We’re finding out more and more about how our gut bacteria influence our health. We already know the direct effect on immunity, weight, mood and other areas.
In the past, probiotics have been cited for their beneficial effects
on blood sugar, but a newer proof-of-principle study from researchers
at Cornell University in Ithaca, New York, and published in the journal Diabetes,
showed that the scientists were able to reduce blood glucose levels in
diabetic rats using common bacteria found in the human gut.
Senior author of the study, John March, and colleagues from Cornell
say that, with the results of this study, "they may be one step closer
to a cure for the condition.” The team plans to test higher doses of the
probiotic in diabetic rats to investigate whether it can completely
reverse their diabetic condition. Additional plans include developing
the probiotic into a pill humans can use, which, if successful, the
researchers say the likelihood would be for diabetics to take the pill
each morning to help manage their blood sugar.
The researchers created a common strain of “friendly” human gut bacteria named Lactobacilli—a
probiotic strain which is already known to deliver a variety of health
benefits ranging from digestive health to skin health—to secrete
Glucagon-like peptide 1 (GLP-1), which is a hormone that releases
insulin as a response to food.
Here’s how the study went: for a total of 90 days, each day the
research team gave one group of diabetic rats the probiotic, monitoring
effects on blood glucose levels and comparing the results with the
diabetic rats which didn’t receive the probiotic.
Here are the astounding results: at the close of the 90 days, the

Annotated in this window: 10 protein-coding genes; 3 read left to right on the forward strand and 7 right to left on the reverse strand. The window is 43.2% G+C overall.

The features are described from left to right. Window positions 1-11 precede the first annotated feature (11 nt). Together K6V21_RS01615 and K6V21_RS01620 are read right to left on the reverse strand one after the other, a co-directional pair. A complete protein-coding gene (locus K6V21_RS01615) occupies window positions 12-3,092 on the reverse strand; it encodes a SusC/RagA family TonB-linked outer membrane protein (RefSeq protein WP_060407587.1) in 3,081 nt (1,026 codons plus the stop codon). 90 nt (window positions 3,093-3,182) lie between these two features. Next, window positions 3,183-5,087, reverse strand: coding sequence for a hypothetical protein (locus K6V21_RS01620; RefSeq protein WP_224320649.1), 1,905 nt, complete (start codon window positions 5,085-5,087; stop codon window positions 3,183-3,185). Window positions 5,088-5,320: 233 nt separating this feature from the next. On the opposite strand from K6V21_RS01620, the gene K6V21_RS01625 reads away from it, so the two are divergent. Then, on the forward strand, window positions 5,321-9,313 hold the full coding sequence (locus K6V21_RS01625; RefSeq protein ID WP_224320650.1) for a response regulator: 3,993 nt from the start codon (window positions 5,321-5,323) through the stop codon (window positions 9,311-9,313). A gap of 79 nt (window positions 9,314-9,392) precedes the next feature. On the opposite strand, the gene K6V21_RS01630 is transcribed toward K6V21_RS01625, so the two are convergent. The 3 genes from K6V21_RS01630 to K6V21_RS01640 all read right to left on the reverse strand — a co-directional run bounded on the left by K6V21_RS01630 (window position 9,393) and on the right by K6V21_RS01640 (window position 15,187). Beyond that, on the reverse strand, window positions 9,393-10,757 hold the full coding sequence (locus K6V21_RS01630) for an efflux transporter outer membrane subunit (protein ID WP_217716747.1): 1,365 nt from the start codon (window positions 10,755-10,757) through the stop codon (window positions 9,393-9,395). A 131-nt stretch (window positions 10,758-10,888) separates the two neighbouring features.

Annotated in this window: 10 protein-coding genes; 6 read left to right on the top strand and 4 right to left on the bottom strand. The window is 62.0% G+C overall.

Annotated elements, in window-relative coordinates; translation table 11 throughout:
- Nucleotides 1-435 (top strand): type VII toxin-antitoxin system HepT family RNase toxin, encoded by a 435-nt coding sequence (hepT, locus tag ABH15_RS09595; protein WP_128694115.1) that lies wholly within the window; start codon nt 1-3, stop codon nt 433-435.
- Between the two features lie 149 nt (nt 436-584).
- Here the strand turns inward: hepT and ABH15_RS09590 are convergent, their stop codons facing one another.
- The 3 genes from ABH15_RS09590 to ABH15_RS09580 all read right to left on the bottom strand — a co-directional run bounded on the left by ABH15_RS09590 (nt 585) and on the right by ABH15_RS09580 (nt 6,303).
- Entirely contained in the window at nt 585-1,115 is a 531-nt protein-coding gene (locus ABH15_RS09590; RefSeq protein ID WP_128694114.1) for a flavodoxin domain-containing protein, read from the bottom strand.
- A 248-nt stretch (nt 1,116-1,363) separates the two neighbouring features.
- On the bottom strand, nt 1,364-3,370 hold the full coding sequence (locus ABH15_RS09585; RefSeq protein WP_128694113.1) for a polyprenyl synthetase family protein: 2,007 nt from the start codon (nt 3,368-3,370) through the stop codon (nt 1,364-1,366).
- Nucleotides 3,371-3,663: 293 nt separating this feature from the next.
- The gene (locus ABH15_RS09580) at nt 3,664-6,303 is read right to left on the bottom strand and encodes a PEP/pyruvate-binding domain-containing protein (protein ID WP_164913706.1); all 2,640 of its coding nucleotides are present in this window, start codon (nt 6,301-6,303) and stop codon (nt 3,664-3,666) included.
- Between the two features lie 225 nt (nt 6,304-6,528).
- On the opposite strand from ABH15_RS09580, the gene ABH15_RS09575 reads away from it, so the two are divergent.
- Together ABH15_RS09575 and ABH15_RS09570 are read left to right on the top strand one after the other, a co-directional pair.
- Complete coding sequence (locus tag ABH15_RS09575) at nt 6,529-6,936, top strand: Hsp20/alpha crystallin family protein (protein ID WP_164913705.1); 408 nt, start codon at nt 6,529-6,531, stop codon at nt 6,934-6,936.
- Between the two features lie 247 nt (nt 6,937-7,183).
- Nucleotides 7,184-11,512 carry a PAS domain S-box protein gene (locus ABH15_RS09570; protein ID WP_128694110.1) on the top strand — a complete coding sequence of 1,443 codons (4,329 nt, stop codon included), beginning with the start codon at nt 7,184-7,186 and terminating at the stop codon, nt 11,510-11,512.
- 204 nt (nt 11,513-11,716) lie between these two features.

rats receiving the probiotic had blood glucose levels up to 30 percent
lower than those not receiving the probiotic. It had those amazing
outcomes because the probiotic converted the rat’s upper intestinal
epithelial cells to cells that acted a lot like pancreatic beta cells,
according to the researchers. In healthy people, the pancreatic beta
cells secrete insulin and regulate blood glucose levels.
March explains, “The amount of time to reduce glucose levels
following a meal is the same as in a normal rat, and it is matched to
the amount of glucose in the blood, just as it would be with a
normal-functioning pancreas. It’s moving the center of glucose control
from the pancreas to the upper intestine.”
This study’s finding could have far-reaching implications for
millions of people, since more than 29 million Americans have diabetes,
which is also the seventh-leading cause of death in our country. Another
86 million others have pre-diabetes, a condition in which blood sugar
levels are higher than normal but not yet high enough to be classified
as Type 2 diabetes, according to the Centers for Disease Control (CDC).
Without proper diet, losing weight and incorporating moderate physical
activity, 15-to-30 percent of those with pre-diabetes will develop Type 2
diabetes within five years.
With diabetes, the pancreas is either not able to produce enough of
the hormone insulin or the body’s cells do not effectively respond to
insulin—or both. The outcome is that blood glucose levels are higher
than normal, leading to hyperglycemia, or diabetes. Complications from
diabetes are troubling and can include stroke, heart disease, nerve
damage and more.
So, stay tuned. Probiotics may soon be part of the answer in the battle against diabetes.
- Extraordinary Health News